Thursday, 18 February 2016

Postcard from Berlin 2016 (2) - Hamburger Bahnhof

Given that a whole gang of my favourite artists – Joseph Beuys, Dan Flavin, Anselm Kiefer, Cy Twombly, Andy Warhol – are generously displayed in the Hamburger Bahnhof, as far as I was concerned a good time was guaranteed. Given, too, the sheer scale of the collection displayed in the former dispatch warehouses located behind the main building, I could probably have happily spent much of the week just here.
The building is a converted C19 railway station in neoclassical style - its facade now handsomely adorned by a Dan Flavin neon light installation.
The East Wing is dominated by Andy Warhol’s vast Chairman Mao who shares the space with excellent examples of the Electric Chair, Flowers, a Double Elvis and, pleasingly, a portrait of Warhol’s peer, Joseph Beuys, whose own work dominates the West Wing.

Andy Warhol, Big Electric Chair, 1967

Andy Warhol, Double Elvis, 1963

Andy Warhol, Flowers, 1967

Andy Warhol, Joseph Beuys, 1980 (?)
The Beuys installation includes Unschlitt (Tallow). Originally made for an exhibition in Munster in 1977 it comprises 20 tons of beef fat, cut into blocks, which (allegedly) 'never get cold'. The original plan had been to fill a 'dead space' of a pedestrian underpass with beeswax; in the event a mould of the space - a wedge 10 metres long and 2 metres high - was made and filled with tallow. The wedge was subsequently cut into blocks - though the hardening process took longer than expected - and presumably, 40 years later, they remain susceptible to changes in ambient temperature.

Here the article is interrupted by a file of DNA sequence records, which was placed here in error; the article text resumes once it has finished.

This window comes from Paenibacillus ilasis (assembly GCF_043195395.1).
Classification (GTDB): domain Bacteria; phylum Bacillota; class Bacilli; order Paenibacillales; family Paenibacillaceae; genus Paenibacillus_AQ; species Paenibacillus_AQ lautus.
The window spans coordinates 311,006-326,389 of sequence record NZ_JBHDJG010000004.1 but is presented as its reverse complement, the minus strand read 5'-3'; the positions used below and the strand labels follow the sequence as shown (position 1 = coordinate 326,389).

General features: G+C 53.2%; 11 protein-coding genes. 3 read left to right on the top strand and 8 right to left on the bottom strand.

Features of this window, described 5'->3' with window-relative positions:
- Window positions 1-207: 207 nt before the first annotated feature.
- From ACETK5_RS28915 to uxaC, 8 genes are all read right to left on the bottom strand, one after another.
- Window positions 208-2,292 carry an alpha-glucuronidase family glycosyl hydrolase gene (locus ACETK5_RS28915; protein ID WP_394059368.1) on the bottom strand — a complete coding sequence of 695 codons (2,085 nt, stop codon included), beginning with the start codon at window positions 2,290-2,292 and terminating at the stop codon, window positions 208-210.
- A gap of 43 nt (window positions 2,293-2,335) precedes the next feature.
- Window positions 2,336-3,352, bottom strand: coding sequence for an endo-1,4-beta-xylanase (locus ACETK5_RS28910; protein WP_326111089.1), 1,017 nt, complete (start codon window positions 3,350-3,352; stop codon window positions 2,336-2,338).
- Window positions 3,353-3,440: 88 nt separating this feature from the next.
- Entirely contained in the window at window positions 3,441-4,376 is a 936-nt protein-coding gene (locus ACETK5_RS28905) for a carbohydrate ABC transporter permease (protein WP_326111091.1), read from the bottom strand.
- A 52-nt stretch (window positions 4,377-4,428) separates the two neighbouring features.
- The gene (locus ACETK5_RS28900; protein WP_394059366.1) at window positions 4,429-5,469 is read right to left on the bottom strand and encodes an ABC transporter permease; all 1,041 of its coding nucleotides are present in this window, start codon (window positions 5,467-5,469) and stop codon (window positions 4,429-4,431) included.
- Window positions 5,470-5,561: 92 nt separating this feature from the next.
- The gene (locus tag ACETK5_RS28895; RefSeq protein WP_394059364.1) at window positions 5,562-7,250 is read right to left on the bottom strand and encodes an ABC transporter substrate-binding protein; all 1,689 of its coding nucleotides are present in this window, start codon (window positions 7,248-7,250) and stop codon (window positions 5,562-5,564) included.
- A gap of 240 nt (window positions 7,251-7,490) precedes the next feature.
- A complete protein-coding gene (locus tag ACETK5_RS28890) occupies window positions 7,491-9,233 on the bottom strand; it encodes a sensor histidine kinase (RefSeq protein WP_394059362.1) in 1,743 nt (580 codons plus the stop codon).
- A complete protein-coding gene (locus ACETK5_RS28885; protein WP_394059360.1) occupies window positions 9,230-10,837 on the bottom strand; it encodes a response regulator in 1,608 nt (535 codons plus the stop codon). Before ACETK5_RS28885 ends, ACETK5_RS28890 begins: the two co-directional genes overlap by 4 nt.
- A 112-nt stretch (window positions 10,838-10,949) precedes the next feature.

Joseph Beuys, Unschlitt, 1977 (detail)

Joseph Beuys, Unschlitt, 1977 (detail)

Joseph Beuys, Felt Suit, 1970 (?)
In the main concourse were two intriguing installations: one by an artist new to me – Richard Jackson – which comprised a walk-in spiral construction made out of 5050 stacked paintings!

Richard Jackson, 5050 Stacked Paintings, 1998

Richard Jackson, 5050 Stacked Paintings, 1998 (detail)
The second installation was Saloon Theater by Paul McCarthy – a wonky structure entered by saloon bar style swing doors leading into a claustrophobic maze of corridor spaces in which (predictably, given this artist’s track record) a wilfully perverse and suggestive film is projected.

Paul McCarthy, Saloon Theater, 1995-1999
Amongst the huge array of work in the spaces behind the main building Dieter Roth’s crazy Gartenskulptur was particularly engaging.

Dieter Roth and Björn Roth, Gartenskulptur, 1968 ff

Dieter Roth and Björn Roth, Gartenskulptur, 1968 ff (detail)

Dieter Roth and Björn Roth, Gartenskulptur, 1968 ff (detail)
There was too little time to give more than a cursory look at the special exhibition, Neue Galerie: The Black Years Histories of a Collection: 1933–1945. This is the first of a series of exhibitions from the Nationalgalerie’s modern art collection to be shown while the wonderful Mies van der Rohe building undergoes renovations.

Mies van der Rohe, Neue Nationalgalerie, 1968; currently closed for renovation until c2019
The Black Years features works from the Nationalgalerie which were either created between 1933 and 1945, acquired by the collection during this period, or seized by the National Socialist regime. Read an interesting article about the exhibition here.

Karl Hofer, Die Schwarzen Zimmer (detail), 1943
Altogether, a fabulous museum and collection!

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